First steps

I’m awake next to my newborn son at 5:30am, five days after the birth of my son and want to spend a few moments just reflecting on this wild ride that has been motherhood so far.

Giving birth

Before you stop reading, don’t worry, I’m not going to go into blow-by-blow detail of the birth. But here is what I noticed about my experience:


I knew that I wanted as natural a birth as possible and was lucky to give birth with gas and air, a bit of morphine at the start and a TENS machine. It was a very intense experience (hey, I don’t think that any labour could be described as anything but that!) but I feel real gratitude that the labour went according to my wishes.

Total surrender

In order to feel able to survive the labour, I found myself having to give in totally to the pain. This thought stuck with me from a book I had recently read (the Love Song of Miss Queenie Hennessy – a book about Queenie, a lady dying of cancer). In the book, Queenie gets an infection and she is only able to deal with the pain through imaging that she was the pain itself. I knew I could resist the pain but if I did this, it would just prolong the experience. So I gave in time and time again to the pain, I became the pain, and it saw me through the experience.


Going through this experience makes me appreciate how amazing the NHS is and how fortunate I am to have had Gregg side-by-side with me the whole way. My midwife, Lisa, was so supportive, encouraging and had such a warmth and care about her. There were times with the labour where I felt I couldn’t do it – I didn’t feel able to get past a certain point – and it was only with the amazing support from Gregg and Lisa that I felt able to push on.

Rolling with the punches

After giving birth, my uterus didn’t contract properly and I lost a fair amount of blood. Suddenly I found myself surrounded by doctors and nurses who speedily got things under control. I then spent 2 nights in hospital recovering and getting some breastfeeding support as my son is tongue-tied and might have trouble feeding. I suppose this experience reminds me that parenthood is, to a large extent, rolling with the punches. Being wildly out of your depth and choosing to take the best next step forward, doing what you can where you are.

Becoming a parent

I don’t think I really knew what to expect about raising a baby. I had a lot of thoughts in my head about what I’d want to do and not want to do but the truth is that I’m already seeing how beautifully challenging the reality of raising a child is.

And here are some of my initial thoughts:


As you may have gathered from the time that I’m posting this, I’ve not got the world’s best sleeper. Well, that’s not 100% true – he does sleep really well – just not in his Moses basket. He either sleeps on the person looking after him or not at all. I thought I wouldn’t be someone who would contemplate co-sleeping but the reality of sleep deprivation and wanting the best for my son is such that I’d do anything in order to sort his sleeping out. And so I have tried co-sleeping tonight with a fair bit of success (and a lot of research about how to do it safely). To work out how to cope with this reality of not having a great sleeper I’ve asked for advice, done everything I can to get him to settle and remembered that this state isn’t permanent. Because the reality is that he is 5 days old and that this may pass or it may be that we will have to make some tough choices about sleeping and how we manage it. We will just need to take it a day at a time.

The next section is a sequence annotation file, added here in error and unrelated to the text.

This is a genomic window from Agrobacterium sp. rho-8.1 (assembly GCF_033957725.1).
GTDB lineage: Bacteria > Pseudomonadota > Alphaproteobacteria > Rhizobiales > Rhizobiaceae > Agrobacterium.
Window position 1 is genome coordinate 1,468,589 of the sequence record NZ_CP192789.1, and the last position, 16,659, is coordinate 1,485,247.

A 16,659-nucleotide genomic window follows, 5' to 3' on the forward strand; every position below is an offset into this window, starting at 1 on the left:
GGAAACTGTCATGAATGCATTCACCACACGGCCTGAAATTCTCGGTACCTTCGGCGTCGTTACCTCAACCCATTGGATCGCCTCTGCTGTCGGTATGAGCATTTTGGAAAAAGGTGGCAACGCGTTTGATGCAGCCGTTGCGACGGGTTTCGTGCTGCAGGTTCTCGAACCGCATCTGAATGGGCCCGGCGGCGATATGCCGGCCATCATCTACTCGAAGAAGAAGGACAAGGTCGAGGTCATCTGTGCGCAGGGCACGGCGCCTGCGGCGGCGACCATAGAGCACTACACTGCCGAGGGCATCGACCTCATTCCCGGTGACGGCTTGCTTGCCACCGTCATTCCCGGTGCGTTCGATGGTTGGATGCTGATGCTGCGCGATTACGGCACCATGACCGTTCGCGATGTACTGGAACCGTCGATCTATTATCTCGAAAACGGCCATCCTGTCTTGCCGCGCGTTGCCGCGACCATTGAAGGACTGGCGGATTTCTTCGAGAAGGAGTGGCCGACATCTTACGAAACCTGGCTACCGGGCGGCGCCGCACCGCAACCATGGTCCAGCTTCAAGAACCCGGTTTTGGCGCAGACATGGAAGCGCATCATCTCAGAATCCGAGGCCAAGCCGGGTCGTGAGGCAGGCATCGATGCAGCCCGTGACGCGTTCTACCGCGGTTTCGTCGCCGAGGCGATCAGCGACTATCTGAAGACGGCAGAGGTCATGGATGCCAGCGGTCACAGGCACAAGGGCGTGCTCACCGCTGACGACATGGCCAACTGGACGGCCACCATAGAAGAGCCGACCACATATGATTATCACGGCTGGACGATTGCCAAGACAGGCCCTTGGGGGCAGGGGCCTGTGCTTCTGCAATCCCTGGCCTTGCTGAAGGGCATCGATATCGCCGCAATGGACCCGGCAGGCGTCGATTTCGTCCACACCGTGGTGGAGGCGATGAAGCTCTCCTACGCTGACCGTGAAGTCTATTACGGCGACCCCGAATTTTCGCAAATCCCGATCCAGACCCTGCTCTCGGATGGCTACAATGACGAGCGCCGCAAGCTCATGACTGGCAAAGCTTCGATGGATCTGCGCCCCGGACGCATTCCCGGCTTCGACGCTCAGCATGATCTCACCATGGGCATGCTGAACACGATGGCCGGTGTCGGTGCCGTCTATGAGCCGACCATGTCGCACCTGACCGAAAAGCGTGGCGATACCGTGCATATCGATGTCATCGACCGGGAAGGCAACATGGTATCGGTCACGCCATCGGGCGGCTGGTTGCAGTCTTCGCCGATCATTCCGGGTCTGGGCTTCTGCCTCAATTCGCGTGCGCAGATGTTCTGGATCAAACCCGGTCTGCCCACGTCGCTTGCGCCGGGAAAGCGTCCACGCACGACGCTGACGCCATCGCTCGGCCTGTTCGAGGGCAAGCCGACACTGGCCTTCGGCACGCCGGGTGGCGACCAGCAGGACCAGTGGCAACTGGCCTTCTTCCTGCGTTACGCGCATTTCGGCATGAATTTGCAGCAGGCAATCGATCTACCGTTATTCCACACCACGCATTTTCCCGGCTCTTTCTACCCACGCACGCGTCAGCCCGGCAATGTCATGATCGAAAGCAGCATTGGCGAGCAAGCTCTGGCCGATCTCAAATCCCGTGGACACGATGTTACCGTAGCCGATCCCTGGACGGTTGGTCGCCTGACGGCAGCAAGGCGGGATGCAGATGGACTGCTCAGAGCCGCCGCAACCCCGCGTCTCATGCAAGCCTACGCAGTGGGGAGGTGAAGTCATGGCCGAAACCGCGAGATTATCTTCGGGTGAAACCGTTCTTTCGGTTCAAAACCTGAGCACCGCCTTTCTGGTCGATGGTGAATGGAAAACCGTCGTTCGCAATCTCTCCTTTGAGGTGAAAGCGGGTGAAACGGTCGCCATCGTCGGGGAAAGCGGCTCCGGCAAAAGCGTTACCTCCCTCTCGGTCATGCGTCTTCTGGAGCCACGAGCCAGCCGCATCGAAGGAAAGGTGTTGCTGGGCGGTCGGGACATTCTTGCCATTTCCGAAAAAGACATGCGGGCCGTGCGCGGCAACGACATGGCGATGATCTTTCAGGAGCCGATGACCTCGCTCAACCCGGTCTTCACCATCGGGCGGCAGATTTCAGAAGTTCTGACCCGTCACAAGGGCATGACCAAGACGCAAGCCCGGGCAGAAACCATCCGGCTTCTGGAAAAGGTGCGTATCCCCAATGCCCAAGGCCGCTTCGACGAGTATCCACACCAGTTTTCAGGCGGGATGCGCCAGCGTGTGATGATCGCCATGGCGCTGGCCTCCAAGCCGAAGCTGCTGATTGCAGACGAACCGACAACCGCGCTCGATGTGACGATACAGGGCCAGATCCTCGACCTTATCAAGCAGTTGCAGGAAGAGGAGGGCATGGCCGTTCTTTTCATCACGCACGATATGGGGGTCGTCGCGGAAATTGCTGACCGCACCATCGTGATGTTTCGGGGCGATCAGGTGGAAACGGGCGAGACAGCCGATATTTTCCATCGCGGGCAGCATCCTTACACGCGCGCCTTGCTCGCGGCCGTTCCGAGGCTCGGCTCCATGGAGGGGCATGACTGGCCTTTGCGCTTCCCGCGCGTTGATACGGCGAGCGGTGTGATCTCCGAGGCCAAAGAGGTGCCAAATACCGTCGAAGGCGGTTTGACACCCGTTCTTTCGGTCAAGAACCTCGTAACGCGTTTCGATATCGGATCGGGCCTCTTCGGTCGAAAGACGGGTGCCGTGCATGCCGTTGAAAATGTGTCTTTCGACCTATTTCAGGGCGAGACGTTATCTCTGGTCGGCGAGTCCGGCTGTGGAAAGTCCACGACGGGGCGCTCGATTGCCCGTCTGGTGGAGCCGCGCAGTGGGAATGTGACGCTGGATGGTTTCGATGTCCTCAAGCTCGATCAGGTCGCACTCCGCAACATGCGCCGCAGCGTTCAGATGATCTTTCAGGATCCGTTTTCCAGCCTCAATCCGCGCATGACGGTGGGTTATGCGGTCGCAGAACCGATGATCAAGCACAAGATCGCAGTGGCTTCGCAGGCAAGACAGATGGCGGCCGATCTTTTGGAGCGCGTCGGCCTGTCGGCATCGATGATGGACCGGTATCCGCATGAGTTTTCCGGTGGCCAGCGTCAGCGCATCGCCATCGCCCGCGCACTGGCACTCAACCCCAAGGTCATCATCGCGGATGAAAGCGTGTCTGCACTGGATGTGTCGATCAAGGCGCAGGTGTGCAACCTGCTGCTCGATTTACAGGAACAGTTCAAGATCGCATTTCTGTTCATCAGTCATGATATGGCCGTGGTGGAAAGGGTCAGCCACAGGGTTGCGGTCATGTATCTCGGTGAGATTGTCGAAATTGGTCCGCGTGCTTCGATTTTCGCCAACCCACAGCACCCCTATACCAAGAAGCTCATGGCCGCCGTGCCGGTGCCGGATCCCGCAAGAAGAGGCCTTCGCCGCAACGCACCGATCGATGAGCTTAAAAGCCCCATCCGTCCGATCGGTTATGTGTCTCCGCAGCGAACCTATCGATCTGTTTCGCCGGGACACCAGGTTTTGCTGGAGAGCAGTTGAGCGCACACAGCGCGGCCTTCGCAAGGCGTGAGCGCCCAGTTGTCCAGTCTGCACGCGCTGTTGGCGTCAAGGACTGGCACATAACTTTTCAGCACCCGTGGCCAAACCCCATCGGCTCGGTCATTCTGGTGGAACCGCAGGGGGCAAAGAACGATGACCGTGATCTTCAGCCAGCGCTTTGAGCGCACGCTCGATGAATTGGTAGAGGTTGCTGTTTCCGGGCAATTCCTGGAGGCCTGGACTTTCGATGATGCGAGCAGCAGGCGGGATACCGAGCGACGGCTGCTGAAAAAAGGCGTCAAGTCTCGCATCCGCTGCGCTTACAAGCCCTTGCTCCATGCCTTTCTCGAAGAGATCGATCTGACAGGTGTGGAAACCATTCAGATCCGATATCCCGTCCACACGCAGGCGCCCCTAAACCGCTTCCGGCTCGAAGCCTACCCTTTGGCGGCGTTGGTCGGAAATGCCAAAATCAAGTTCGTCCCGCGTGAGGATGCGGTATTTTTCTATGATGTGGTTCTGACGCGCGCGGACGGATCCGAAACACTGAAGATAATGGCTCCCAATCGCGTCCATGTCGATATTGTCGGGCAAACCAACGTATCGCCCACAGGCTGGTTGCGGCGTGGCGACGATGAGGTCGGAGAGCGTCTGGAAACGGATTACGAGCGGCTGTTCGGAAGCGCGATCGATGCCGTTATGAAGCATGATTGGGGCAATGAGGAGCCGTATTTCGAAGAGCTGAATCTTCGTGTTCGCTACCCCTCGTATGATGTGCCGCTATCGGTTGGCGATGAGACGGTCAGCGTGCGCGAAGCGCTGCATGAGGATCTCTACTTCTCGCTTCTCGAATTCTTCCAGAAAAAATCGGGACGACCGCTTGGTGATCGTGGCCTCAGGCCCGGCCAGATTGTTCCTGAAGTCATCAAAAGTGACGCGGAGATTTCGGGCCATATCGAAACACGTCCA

Before I gave birth, I wrote a message to my unborn son exploring what I hoped for him and for me on this journey of becoming a family. I said how I knew I’d need to reach out for help to model this way of being for him. But now I see that he is teaching me about asking for help more than I could have ever anticipated. He is helpless, dependent on me for each and every moment and, in being his anchor to the world, I have needed to turn to people for support. To realise the reality that I am just as dependent on others as he is on me. And that it’s ok. It’s normal. It’s part of being a human.

And in reaching out, I have been overwhelmed by how much I’ve been held with love by those I’ve connected with. From friends checking in with me, advice offered from people on Facebook, my dad holding me in his arms as I cried with exhaustion, my husband standing by me and taking over the lion’s share when needed, my mum making me nourishing food to keep me going, cards and gifts of celebration, my sister coming over to just hold the baby and let me sleep.

This experience shows me how rich I am in love, support and connection.

There is so much more I could write about this experience of becoming a mother…more that I’m sure I will write about. But for now I’m going to return to staring at my newborn son with wonderment and perhaps get a bit more sleep.

6 thoughts on “First steps

  1. Carla says:

    What a beautiful post to read Amy. You are doing so well! You’re mentally functioning and processing all that’s happened in the past week incredibly. You already know this but I want to reiterate that things do move on, in terms of sleep. I found that hard to actually hear and understand when I was very sleep deprived! My yoga instructor always has us say at the end of each postnatal yoga, I am enough, I have enough, I do enough. I found them confirming words to recite to myself in the first few months. Keep doing what you’re doing my love, believe it or not it won’t be long before he’s sleeping for 4 hrs at a time, grinning at you and holding that head up strong. I’m just here if you need me. I cannot wait to see you and Gregg and meet that gorgeous new little friend of Ida’s soon xx

    Liked by 1 person

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